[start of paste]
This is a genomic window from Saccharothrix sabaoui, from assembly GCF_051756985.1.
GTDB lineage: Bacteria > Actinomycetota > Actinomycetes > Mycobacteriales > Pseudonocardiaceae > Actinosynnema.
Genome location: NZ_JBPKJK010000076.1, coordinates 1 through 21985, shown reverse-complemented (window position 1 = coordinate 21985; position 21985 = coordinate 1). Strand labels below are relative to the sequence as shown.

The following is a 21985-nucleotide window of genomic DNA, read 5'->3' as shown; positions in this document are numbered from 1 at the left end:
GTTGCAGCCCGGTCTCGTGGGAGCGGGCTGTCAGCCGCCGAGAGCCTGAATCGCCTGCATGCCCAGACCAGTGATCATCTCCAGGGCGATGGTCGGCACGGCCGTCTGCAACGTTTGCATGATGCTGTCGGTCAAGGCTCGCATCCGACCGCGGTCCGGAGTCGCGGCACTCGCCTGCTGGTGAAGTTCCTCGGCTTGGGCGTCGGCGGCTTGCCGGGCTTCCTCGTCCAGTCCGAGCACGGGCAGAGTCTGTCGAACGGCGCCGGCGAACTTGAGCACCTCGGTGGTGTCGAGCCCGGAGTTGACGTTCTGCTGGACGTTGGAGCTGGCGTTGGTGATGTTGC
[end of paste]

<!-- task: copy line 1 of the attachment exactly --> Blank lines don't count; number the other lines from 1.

This is a genomic window from Saccharothrix sabaoui, from assembly GCF_051756985.1.